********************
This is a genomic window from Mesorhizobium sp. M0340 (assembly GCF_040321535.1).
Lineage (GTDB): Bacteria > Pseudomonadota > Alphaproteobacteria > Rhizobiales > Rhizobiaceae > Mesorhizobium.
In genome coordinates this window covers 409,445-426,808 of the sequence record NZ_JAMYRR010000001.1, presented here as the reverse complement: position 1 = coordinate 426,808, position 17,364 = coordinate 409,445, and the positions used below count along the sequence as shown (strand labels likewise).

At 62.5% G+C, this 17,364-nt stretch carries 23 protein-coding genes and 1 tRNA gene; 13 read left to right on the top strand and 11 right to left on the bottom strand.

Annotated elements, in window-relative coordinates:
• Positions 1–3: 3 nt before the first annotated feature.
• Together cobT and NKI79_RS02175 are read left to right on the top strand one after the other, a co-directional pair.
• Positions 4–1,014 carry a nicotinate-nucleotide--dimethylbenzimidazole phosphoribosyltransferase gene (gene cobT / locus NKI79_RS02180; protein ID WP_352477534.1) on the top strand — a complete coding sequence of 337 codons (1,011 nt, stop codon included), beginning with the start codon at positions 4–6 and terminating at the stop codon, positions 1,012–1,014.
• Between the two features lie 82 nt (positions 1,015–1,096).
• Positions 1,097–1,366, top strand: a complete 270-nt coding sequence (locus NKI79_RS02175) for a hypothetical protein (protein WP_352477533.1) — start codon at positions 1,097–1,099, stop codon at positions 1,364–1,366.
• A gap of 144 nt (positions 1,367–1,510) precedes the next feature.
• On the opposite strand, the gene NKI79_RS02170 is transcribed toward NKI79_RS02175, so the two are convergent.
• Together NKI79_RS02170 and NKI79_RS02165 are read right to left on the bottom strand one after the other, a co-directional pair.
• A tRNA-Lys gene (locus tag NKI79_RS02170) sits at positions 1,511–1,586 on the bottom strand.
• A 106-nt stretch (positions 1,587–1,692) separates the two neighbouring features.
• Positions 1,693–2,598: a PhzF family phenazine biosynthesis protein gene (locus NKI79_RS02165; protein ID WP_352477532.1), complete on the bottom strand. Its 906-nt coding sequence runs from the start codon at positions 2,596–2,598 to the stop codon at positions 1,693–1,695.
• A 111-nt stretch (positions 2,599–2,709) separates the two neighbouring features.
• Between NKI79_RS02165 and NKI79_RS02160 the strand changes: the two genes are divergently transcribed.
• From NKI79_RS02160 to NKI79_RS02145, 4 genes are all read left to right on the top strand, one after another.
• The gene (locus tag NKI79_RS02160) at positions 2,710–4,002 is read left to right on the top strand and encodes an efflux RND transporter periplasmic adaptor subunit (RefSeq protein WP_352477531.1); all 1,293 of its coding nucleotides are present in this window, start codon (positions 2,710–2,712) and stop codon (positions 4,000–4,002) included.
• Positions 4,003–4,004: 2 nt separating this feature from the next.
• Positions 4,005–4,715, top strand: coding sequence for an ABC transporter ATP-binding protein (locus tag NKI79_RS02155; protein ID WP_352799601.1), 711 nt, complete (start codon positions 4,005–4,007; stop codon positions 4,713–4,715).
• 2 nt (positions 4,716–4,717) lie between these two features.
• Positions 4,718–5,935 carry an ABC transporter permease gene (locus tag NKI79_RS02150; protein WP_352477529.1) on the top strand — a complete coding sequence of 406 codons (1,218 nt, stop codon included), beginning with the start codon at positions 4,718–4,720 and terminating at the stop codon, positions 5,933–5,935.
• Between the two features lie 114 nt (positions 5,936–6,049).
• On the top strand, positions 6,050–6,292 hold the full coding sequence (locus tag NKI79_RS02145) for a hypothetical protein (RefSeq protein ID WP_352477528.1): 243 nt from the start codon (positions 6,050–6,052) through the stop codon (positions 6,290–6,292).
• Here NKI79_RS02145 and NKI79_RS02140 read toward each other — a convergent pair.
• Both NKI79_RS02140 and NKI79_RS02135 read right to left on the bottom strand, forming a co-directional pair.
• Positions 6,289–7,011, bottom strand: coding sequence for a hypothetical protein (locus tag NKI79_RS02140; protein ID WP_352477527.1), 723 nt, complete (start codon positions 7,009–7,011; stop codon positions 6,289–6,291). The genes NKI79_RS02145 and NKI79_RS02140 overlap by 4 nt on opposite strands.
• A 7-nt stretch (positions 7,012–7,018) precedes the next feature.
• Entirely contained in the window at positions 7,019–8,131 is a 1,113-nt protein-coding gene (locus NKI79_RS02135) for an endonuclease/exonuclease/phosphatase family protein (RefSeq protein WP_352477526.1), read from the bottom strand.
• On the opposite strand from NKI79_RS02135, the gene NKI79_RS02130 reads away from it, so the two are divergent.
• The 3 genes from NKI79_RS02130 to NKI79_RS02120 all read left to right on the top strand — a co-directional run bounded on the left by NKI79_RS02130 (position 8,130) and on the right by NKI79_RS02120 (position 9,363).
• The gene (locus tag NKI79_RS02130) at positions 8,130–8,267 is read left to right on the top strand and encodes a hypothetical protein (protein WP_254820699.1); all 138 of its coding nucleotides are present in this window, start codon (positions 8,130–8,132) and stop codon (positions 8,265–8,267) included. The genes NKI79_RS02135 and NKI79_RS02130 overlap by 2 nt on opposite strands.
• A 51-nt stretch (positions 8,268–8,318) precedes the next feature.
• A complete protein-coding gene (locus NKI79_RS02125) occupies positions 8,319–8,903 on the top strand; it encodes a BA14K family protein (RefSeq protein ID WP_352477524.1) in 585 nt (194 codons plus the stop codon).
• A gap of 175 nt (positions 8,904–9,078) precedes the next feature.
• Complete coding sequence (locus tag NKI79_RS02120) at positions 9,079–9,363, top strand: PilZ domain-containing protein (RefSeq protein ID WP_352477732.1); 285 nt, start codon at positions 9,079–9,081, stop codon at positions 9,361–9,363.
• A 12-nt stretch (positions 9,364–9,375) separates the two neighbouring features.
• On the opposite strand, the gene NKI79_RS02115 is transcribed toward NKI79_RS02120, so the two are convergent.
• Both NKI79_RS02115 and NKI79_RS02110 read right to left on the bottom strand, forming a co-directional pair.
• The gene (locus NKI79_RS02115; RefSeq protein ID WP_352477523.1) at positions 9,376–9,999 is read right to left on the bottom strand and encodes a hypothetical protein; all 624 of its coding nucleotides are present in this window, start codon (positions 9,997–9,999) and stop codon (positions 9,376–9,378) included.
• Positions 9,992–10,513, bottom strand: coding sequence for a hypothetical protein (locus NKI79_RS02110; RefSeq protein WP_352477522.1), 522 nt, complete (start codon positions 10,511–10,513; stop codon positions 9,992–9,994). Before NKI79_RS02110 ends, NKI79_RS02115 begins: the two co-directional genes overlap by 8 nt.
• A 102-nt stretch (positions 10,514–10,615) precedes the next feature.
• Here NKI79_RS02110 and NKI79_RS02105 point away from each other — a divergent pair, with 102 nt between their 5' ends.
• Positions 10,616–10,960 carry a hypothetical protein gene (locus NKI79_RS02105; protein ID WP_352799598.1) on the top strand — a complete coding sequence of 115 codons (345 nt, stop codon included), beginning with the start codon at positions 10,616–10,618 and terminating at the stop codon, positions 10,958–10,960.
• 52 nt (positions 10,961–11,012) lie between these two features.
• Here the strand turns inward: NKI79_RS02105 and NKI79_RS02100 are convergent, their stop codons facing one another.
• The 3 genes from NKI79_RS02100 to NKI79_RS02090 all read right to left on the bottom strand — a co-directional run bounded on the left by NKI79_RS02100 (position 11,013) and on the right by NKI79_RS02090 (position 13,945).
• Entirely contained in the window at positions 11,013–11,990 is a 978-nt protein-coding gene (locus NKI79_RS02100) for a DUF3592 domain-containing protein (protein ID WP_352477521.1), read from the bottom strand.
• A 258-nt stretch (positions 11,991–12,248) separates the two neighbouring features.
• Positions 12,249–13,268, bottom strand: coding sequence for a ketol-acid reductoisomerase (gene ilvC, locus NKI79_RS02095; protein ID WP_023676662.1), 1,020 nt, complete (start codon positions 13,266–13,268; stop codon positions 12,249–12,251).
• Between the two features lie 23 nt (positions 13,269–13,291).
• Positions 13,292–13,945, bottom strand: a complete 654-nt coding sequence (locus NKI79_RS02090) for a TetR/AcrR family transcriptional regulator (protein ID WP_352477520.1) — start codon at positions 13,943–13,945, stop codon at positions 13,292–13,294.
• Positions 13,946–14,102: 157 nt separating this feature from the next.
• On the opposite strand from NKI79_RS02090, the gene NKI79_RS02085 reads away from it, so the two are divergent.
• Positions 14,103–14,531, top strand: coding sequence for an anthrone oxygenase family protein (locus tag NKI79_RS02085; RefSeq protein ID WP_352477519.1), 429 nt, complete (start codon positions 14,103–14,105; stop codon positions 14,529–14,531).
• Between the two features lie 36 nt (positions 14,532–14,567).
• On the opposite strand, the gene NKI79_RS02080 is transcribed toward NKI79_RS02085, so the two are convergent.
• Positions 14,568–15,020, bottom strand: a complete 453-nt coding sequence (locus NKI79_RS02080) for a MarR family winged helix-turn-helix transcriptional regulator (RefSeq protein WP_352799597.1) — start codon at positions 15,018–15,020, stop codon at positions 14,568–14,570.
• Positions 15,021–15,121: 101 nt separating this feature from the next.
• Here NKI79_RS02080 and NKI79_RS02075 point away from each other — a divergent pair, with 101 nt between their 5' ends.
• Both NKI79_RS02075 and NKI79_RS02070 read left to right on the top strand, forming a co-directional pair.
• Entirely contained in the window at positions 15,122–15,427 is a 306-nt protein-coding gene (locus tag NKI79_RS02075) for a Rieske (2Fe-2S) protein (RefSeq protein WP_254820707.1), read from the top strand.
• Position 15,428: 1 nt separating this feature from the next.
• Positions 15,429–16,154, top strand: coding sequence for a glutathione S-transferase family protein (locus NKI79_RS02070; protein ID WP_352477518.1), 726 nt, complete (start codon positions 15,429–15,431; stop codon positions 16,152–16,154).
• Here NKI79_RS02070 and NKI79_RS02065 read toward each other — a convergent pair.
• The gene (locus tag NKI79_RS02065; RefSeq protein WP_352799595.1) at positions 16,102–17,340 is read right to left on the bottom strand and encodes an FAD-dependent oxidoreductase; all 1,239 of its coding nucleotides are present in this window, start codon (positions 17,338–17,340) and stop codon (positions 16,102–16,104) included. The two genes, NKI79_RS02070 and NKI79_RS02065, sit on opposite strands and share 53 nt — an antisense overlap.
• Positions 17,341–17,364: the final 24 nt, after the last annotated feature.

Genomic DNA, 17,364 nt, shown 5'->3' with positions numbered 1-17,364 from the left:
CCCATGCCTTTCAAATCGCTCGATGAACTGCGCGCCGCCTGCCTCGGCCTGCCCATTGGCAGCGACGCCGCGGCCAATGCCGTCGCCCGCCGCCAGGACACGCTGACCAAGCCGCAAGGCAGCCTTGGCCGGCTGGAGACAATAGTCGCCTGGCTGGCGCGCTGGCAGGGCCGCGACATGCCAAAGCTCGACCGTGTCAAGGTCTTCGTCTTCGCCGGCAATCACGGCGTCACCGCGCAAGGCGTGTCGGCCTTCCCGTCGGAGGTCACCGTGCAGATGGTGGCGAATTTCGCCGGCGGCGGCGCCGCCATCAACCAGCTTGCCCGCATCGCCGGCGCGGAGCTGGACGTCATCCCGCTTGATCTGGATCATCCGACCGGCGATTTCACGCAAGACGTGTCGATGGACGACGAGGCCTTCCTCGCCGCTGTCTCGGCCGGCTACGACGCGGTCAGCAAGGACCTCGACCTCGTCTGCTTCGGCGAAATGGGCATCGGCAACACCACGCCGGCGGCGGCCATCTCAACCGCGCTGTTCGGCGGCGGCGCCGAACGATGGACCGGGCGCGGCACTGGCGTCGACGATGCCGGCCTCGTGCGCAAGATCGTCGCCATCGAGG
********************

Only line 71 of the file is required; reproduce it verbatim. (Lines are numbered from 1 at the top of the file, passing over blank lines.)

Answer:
CCCATGCCTTTCAAATCGCTCGATGAACTGCGCGCCGCCTGCCTCGGCCTGCCCATTGGCAGCGACGCCGCGGCCAATGCCGTCGCCCGCCGCCAGGACACGCTGACCAAGCCGCAAGGCAGCCTTGGCCGGCTGGAGACAATAGTCGCCTGGCTGGCGCGCTGGCAGGGCCGCGACATGCCAAAGCTCGACCGTGTCAAGGTCTTCGTCTTCGCCGGCAATCACGGCGTCACCGCGCAAGGCGTGTCGGCCTTCCCGTCGGAGGTCACCGTGCAGATGGTGGCGAATTTCGCCGGCGGCGGCGCCGCCATCAACCAGCTTGCCCGCATCGCCGGCGCGGAGCTGGACGTCATCCCGCTTGATCTGGATCATCCGACCGGCGATTTCACGCAAGACGTGTCGATGGACGACGAGGCCTTCCTCGCCGCTGTCTCGGCCGGCTACGACGCGGTCAGCAAGGACCTCGACCTCGTCTGCTTCGGCGAAATGGGCATCGGCAACACCACGCCGGCGGCGGCCATCTCAACCGCGCTGTTCGGCGGCGGCGCCGAACGATGGACCGGGCGCGGCACTGGCGTCGACGATGCCGGCCTCGTGCGCAAGATCGTCGCCATCGAGG